Thanks, Suji.

Operator

Thank you. Our next question comes from the line of Bill Peterson with JPMorgan. Your questions please.

Bill C. Peterson - JPMorgan Securities LLC

Yeah. Thanks for letting me ask a question. Maybe just kind of piggyback on the last one, if you took your business in China, you talked about the adoption of mics, but can you speak, in more detail, on maybe the overall blended price trends when you start taking to account there's also smart mics in addition to some very older generation mics. How should we think about just generally of key blended trends in China?

Jeffrey S. Niew - Knowles Corp.

Yeah. I mean, I always keep thinking about it. I would say, smart mics is not a big enough number to have a significant impact yet. I mean, obviously, our goal, as we go into 2017, that that would change. But thinking of it this way. I think we've said about this before. Our Korean customer today has been a challenge for us with the fact that they continue to reuse a similar mic. Our goal, obviously, as we go in 2017 is to change that. That they start upgrading to more higher performance mics.

I would say in China the trends are very positive on multi-mic adoption and moving towards higher value mic, but a big portion of that portfolio still uses, I would say, more mature products.

And then the last piece which is our North American OEM, which, I think, for us, especially in the back half of the year, it's really about execution on delivering the product and in delivering the volumes; it's not really about, I would say, the pricing as much. So that's kind of how we kind of see the market. China is positive. Korea is challenged, but we're hopeful. And North America is really more around just the execution, especially in the ramp up time of the year.

The last thing I would just say is, clearly, voice continues to proliferate, right? Whether it'd be – we talk about headset, power headsets, there's going to be more microphones. If you talk about the Amazon Echo, Google Home, you just see microphones proliferating. And there is a premium being placed on voice quality in terms of – to deliver these features whether it'd be selfie or responding to a Siri-type device, there's just a real focus on improving the quality over time. So I think that really bodes well for us as we go into 2017 and beyond.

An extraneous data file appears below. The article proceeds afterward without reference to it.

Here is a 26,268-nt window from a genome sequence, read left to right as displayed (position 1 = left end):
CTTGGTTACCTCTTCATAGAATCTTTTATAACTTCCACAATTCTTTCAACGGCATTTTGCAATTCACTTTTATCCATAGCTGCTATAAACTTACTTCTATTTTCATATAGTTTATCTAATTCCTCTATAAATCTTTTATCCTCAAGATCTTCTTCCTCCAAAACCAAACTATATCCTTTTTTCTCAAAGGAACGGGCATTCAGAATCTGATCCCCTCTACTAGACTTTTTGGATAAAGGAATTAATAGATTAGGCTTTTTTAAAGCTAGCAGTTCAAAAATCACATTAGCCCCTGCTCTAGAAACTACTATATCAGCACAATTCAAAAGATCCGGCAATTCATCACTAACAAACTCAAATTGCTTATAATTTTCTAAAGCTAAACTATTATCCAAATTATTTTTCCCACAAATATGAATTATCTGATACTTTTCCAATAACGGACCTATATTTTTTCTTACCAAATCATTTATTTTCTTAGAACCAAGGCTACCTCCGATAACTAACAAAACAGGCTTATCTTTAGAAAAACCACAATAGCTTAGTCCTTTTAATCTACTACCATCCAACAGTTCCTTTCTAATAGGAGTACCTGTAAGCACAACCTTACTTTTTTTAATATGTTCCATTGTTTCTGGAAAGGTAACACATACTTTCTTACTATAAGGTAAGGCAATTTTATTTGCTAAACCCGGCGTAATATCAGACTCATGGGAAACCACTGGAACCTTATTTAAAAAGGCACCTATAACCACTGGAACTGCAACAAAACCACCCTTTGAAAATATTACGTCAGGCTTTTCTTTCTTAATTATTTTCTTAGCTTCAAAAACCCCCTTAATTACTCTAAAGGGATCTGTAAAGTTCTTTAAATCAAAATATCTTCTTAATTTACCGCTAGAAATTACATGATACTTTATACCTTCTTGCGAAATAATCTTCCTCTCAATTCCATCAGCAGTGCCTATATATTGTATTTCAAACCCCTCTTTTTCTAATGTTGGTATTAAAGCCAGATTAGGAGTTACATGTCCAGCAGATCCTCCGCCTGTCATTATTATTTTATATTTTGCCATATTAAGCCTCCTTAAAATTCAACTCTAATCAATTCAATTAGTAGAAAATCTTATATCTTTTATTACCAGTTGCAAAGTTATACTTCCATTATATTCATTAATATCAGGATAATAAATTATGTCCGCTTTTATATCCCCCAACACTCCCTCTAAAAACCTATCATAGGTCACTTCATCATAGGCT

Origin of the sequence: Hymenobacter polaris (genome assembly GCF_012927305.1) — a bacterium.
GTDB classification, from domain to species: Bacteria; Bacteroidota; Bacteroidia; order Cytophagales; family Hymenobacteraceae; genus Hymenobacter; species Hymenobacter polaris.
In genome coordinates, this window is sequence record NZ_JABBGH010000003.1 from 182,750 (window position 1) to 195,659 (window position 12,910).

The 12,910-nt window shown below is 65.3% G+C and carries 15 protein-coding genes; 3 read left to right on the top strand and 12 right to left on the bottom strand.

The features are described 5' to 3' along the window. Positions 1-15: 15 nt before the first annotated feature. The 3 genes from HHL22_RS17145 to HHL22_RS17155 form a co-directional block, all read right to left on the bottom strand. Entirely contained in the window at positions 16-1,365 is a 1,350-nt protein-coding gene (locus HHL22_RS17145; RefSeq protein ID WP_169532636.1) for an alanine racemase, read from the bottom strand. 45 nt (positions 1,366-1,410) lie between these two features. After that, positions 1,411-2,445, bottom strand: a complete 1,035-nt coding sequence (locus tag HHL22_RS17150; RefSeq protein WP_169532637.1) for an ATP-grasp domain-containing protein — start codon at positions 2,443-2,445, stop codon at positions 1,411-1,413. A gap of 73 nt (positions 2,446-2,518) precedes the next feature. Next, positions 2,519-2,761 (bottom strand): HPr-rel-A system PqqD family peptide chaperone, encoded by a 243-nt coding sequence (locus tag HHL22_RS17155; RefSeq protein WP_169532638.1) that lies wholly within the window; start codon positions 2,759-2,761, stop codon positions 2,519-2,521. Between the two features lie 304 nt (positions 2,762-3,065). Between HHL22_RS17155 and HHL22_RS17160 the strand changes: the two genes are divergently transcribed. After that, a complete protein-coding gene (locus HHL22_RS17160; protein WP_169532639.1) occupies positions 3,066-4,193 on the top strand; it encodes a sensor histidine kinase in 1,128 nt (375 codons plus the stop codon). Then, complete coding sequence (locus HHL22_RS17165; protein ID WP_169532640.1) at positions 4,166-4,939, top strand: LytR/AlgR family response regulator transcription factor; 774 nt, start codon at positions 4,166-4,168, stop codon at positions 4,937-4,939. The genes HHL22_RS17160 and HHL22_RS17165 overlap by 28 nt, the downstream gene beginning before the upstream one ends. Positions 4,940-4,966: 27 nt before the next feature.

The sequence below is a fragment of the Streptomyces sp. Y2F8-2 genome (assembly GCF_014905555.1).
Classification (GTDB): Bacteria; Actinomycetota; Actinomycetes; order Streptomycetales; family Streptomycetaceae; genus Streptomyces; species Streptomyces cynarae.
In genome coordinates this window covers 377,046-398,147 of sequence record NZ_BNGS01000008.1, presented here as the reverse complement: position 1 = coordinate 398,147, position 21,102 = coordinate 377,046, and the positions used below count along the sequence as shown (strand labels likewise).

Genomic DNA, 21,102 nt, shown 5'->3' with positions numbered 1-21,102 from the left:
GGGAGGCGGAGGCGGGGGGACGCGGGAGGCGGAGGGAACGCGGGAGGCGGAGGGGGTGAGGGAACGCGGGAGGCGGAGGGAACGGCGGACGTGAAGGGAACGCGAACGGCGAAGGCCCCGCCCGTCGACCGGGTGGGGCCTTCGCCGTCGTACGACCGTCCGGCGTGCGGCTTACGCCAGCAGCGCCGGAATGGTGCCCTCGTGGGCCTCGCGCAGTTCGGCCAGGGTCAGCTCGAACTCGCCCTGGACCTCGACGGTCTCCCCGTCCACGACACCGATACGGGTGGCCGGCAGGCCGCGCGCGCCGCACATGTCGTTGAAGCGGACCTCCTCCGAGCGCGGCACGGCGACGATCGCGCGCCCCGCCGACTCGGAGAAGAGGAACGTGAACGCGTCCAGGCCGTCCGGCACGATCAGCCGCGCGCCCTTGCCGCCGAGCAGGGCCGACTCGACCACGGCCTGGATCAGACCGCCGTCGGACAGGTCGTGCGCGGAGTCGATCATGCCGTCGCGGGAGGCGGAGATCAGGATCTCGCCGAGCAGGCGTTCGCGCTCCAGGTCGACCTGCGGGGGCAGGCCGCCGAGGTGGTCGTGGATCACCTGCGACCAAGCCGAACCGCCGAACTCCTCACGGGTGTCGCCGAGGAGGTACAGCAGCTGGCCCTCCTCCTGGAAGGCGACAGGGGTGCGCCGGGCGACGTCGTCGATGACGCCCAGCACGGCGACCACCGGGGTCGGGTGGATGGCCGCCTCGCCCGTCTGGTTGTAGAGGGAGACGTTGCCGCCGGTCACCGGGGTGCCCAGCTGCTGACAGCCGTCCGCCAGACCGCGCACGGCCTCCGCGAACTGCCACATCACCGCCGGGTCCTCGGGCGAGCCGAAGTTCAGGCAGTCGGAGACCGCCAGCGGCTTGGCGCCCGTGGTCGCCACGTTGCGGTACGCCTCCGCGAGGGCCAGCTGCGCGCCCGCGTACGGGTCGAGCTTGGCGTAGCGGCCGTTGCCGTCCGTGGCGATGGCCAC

Bill C. Peterson - JPMorgan Securities LLC

Okay. Sounds good. Switching over to specialty, I guess if you put in (27:07) for mobile, you can kind of see up – kind of low to mid-single digits. Maybe some directionality within that, hearing aids versus telecom versus capacitors versus – the various segments on directionality.

Jeffrey S. Niew - Knowles Corp.

Yeah. I think we continue to think of our hearing health business overall, or within the hearing health portion of the specialty component stable, I mean, that's what I would call it. Our market share remains high. I think we're well-positioned there, especially on the microphone side, very, very well-positioned there.

What I would say is the capacitor business, as kind of we called out, has been weaker and we're hopeful that it'll get a little bit better in Q4, but I wouldn't say we're expecting a massive change in – from where it was in Q3.

And then, just generally speaking, timing compared to what we had hoped for earlier in the year, it is slower in terms of ramping back up than we had anticipated. So that's kind of, I would say, the color around the three pieces.

Bill C. Peterson - JPMorgan Securities LLC

Okay, great. I'll step back in the queue.

Operator

Thank you. Our next question comes from the line of Bob Labick with CJS Securities. Your questions, please.

Bob J. Labick - CJS Securities, Inc.

Good afternoon. Thank you. You've talked about the new product you've introduced a little bit, Versant and the smart mics. When looking out to 2017 for new product introductions, what should we be thinking about? Will there be more hardware, more software, or how do you think about the roadmap for new products in 2017? And is ultrasonics on the 2017 roadmap or is that still further out?